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Gary Sanders: Should Organizations Use E-Checks As A Form Of Payment

A profile picture of Gary Sanders, seasoned expert of utility billing.

Utility industry expert Gary Sanders has partnered together with MuniBilling to help give readers an in-depth look into the world of Utility Billing Systems.

For today's Ask The Expert blog, we'll focus on e-checks as a digital payment option for your customers to use when paying their bills!


Q: With more organizations going digital with their billing operation, digital payments are slowly becoming more available for paying bills. However, commonly the digital payment that organizations seem to need clarification on is e-checks. Can you describe what an e-check is?


A: E-check payments allow your customers the opportunity to enter their bank routing and account numbers and submit a payment to be electronically transferred from their bank account.

This process is essentially the same as a bank draft, except the customer initiates the process rather than your office sending an ACH file to the bank.



Q: Then, what are the main benefits of accepting e-checks as a form of payment?


A: First, let’s examine why you might want to accept e-checks. For starters, transaction fees are generally lower for e-checks than for credit cards. This means if your utility absorbs the cost of processing online payments without charging a convenience fee, it costs you less to process an e-check than a credit card payment.

If you charge a third-party convenience fee, your customer will pay less than if they were to pay using a credit card.

Another reason to consider accepting e-checks is that some customers have checking accounts but no credit or debit cards, so without the e-check option, they wouldn’t be able to pay online.



Q: Are there any significant disadvantages?


A: E-checks are subject to being returned if the customer incorrectly enters the e-check information.

This is because, unlike credit cards, there is no validation of the routing or account numbers as your customer is entering the payment. Likewise, there is also no verification of funds availability.

What this means is, unfortunately, e-check transactions are subject to honest mistakes in entering the information.



Are there reasons or times utilities might not want to accept e-check payments?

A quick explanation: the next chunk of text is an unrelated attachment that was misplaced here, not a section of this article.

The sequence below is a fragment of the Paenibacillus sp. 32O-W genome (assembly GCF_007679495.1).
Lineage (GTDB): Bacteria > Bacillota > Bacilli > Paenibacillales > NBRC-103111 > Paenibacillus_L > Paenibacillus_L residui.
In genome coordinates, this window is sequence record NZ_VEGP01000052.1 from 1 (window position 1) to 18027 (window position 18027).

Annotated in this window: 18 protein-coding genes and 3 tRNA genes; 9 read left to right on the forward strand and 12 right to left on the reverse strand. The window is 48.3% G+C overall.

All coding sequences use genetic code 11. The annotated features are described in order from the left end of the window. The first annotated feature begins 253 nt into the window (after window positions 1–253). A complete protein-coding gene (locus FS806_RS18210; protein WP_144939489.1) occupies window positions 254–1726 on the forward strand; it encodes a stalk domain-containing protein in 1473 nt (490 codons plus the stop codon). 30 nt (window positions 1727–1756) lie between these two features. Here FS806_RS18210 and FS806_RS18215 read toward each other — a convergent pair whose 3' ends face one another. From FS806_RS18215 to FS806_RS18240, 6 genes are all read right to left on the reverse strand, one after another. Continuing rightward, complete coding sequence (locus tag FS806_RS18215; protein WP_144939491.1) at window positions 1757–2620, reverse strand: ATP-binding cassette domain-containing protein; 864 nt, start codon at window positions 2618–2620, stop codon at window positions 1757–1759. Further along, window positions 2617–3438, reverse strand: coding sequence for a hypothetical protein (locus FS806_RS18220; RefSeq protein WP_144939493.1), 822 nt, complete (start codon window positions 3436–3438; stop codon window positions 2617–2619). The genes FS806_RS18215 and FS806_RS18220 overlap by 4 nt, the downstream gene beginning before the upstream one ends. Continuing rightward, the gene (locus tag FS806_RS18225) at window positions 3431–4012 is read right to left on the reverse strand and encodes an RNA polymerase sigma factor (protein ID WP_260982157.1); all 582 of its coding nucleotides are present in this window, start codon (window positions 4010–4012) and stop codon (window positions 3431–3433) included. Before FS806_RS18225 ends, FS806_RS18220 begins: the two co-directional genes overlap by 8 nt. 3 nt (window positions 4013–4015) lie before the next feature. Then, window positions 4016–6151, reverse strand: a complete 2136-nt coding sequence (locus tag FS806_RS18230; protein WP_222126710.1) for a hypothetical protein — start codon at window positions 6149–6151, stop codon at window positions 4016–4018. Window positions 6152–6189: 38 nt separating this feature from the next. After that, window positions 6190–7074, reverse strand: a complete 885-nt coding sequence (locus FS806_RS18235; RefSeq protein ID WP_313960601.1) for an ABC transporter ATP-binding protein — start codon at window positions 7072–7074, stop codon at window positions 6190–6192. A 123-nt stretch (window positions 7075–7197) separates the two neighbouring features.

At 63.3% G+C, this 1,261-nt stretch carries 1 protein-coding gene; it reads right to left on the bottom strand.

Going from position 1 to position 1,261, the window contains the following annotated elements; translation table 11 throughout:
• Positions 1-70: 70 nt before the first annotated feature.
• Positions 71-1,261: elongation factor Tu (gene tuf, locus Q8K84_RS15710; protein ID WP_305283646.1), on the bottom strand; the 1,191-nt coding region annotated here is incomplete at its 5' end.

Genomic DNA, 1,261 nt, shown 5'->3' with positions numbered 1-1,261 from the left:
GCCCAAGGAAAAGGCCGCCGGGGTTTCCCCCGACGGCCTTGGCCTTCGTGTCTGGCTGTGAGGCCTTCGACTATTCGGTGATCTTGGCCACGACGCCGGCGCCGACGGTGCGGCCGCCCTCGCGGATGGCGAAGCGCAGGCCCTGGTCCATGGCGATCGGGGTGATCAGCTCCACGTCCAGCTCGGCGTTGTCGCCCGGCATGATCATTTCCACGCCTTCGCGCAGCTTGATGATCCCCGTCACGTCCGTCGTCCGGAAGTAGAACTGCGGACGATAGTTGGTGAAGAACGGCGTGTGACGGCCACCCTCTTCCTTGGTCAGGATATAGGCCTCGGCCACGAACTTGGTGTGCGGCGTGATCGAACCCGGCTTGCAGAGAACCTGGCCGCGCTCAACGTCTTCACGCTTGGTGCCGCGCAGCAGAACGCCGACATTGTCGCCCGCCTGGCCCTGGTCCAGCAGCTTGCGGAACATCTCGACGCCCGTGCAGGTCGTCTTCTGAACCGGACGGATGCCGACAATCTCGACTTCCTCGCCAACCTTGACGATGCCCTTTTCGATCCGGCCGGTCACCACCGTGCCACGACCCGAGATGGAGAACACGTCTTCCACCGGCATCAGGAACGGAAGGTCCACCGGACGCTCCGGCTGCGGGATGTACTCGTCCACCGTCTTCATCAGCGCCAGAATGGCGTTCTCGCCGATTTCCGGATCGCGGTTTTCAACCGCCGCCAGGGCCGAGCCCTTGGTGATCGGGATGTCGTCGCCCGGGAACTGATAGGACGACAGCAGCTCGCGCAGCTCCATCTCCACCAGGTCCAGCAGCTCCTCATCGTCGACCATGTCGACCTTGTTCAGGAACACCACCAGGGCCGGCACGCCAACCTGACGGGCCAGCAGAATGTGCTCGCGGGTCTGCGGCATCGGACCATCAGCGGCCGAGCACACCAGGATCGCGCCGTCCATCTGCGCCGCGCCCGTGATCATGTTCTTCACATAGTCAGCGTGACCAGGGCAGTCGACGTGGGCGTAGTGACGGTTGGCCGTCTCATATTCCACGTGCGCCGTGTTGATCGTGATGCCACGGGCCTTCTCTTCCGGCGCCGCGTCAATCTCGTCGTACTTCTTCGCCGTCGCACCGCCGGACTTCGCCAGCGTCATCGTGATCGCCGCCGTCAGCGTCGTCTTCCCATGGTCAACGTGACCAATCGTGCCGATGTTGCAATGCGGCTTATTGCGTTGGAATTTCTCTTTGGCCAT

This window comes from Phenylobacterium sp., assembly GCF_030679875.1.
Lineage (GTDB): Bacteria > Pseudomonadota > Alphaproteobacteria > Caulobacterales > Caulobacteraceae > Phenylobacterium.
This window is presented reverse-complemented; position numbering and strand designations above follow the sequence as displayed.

A: Many utilities have experienced customers writing bad checks on cut-off day to get their water reconnected. Similarly, I’ve had utilities describe customers paying online using an e-check to accomplish the same thing.

So, if your utility doesn’t accept checks from customers who have been disconnected for non-payment, you might not want to accept e-checks from them, either.



Q: How do you get your Customers to use e-checks instead of other payment methods?

A: I think it’s generally a case of personal preference for your customers. For
customers without credit or debit cards, e-checks are the only way to pay online.

If you
charge a convenience fee for credit card payments, charging a much smaller fee, or not charging one at all, for e-checks is the best method to entice customers to pay using e-checks.



Operational Analysis

Gary's 40+ years of experience in the industry has granted him valuable knowledge for any billing entity. With the wealth of his knowledge, you can request an Operational Analysis for your organization from him!

You may be wondering, what exactly is an Operational Analysis? Well, it essentially is when Gary looks through ALL of your systems and interviews your team to figure out how best you can improve your billing operations.

Here are a few of your organization's systems that Gary will assess:

  • Billing System
  • Accounting System
  • Metering System
  • Service Delivery System

The end goal of this analysis is to figure out how to save your organization time and money best. This could also mean suggesting another company's platform if it's the better fit for YOU.

Gary has hosted his own blog for the past ten years. Some of his more notable credentials is that he has designed, built, implemented, and supported both ERPs and Utility Billing systems. Thankfully, he's only a hop, skip, and jump away.

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